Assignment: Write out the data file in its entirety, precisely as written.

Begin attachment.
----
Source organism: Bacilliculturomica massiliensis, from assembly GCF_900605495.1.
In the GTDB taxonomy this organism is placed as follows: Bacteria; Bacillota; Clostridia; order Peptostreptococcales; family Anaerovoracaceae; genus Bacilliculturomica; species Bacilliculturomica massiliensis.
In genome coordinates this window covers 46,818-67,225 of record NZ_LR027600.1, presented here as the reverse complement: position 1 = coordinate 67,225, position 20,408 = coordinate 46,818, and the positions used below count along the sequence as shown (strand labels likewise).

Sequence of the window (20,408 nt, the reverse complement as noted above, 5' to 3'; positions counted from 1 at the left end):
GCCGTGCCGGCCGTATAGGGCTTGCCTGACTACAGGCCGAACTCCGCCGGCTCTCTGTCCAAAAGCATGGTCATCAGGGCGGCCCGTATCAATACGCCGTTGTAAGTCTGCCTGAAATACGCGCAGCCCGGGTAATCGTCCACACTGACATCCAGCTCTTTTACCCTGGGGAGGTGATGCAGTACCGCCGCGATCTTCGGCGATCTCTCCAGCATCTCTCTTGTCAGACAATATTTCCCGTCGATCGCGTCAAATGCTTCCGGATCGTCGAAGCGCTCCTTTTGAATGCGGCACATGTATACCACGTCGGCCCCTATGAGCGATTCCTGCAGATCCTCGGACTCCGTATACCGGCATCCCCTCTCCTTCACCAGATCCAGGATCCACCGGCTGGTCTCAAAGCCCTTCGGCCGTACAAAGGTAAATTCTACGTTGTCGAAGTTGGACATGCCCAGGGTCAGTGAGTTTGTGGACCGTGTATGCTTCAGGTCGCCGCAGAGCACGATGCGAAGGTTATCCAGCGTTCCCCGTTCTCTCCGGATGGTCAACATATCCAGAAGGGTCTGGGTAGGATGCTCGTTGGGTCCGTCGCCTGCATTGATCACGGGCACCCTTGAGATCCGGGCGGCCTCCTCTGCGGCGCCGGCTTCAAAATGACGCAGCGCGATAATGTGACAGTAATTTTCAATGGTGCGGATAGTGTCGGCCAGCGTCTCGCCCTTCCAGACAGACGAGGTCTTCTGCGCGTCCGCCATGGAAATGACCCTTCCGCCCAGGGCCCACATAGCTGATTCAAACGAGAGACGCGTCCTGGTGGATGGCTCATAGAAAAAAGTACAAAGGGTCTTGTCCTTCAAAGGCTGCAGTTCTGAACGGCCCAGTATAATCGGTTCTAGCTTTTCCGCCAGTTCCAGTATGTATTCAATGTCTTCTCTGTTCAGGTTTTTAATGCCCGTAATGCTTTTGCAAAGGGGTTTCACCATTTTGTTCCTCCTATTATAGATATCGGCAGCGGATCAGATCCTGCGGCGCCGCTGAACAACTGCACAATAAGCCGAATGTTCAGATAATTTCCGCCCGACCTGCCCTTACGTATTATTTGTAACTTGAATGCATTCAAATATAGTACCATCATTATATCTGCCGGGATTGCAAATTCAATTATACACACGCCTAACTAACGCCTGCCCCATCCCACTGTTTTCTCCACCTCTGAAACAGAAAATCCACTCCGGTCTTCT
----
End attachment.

Source organism: Bacilliculturomica massiliensis, from assembly GCF_900605495.1.
In the GTDB taxonomy this organism is placed as follows: Bacteria; Bacillota; Clostridia; order Peptostreptococcales; family Anaerovoracaceae; genus Bacilliculturomica; species Bacilliculturomica massiliensis.
In genome coordinates this window covers 46,818-67,225 of record NZ_LR027600.1, presented here as the reverse complement: position 1 = coordinate 67,225, position 20,408 = coordinate 46,818, and the positions used below count along the sequence as shown (strand labels likewise).

Sequence of the window (20,408 nt, the reverse complement as noted above, 5' to 3'; positions counted from 1 at the left end):
GCCGTGCCGGCCGTATAGGGCTTGCCTGACTACAGGCCGAACTCCGCCGGCTCTCTGTCCAAAAGCATGGTCATCAGGGCGGCCCGTATCAATACGCCGTTGTAAGTCTGCCTGAAATACGCGCAGCCCGGGTAATCGTCCACACTGACATCCAGCTCTTTTACCCTGGGGAGGTGATGCAGTACCGCCGCGATCTTCGGCGATCTCTCCAGCATCTCTCTTGTCAGACAATATTTCCCGTCGATCGCGTCAAATGCTTCCGGATCGTCGAAGCGCTCCTTTTGAATGCGGCACATGTATACCACGTCGGCCCCTATGAGCGATTCCTGCAGATCCTCGGACTCCGTATACCGGCATCCCCTCTCCTTCACCAGATCCAGGATCCACCGGCTGGTCTCAAAGCCCTTCGGCCGTACAAAGGTAAATTCTACGTTGTCGAAGTTGGACATGCCCAGGGTCAGTGAGTTTGTGGACCGTGTATGCTTCAGGTCGCCGCAGAGCACGATGCGAAGGTTATCCAGCGTTCCCCGTTCTCTCCGGATGGTCAACATATCCAGAAGGGTCTGGGTAGGATGCTCGTTGGGTCCGTCGCCTGCATTGATCACGGGCACCCTTGAGATCCGGGCGGCCTCCTCTGCGGCGCCGGCTTCAAAATGACGCAGCGCGATAATGTGACAGTAATTTTCAATGGTGCGGATAGTGTCGGCCAGCGTCTCGCCCTTCCAGACAGACGAGGTCTTCTGCGCGTCCGCCATGGAAATGACCCTTCCGCCCAGGGCCCACATAGCTGATTCAAACGAGAGACGCGTCCTGGTGGATGGCTCATAGAAAAAAGTACAAAGGGTCTTGTCCTTCAAAGGCTGCAGTTCTGAACGGCCCAGTATAATCGGTTCTAGCTTTTCCGCCAGTTCCAGTATGTATTCAATGTCTTCTCTGTTCAGGTTTTTAATGCCCGTAATGCTTTTGCAAAGGGGTTTCACCATTTTGTTCCTCCTATTATAGATATCGGCAGCGGATCAGATCCTGCGGCGCCGCTGAACAACTGCACAATAAGCCGAATGTTCAGATAATTTCCGCCCGACCTGCCCTTACGTATTATTTGTAACTTGAATGCATTCAAATATAGTACCATCATTATATCTGCCGGGATTGCAAATTCAATTATACACACGCCTAACTAACGCCTGCCCCATCCCACTGTTTTCTCCACCTCTGAAACAGAAAATCCACTCCGGTCTTCT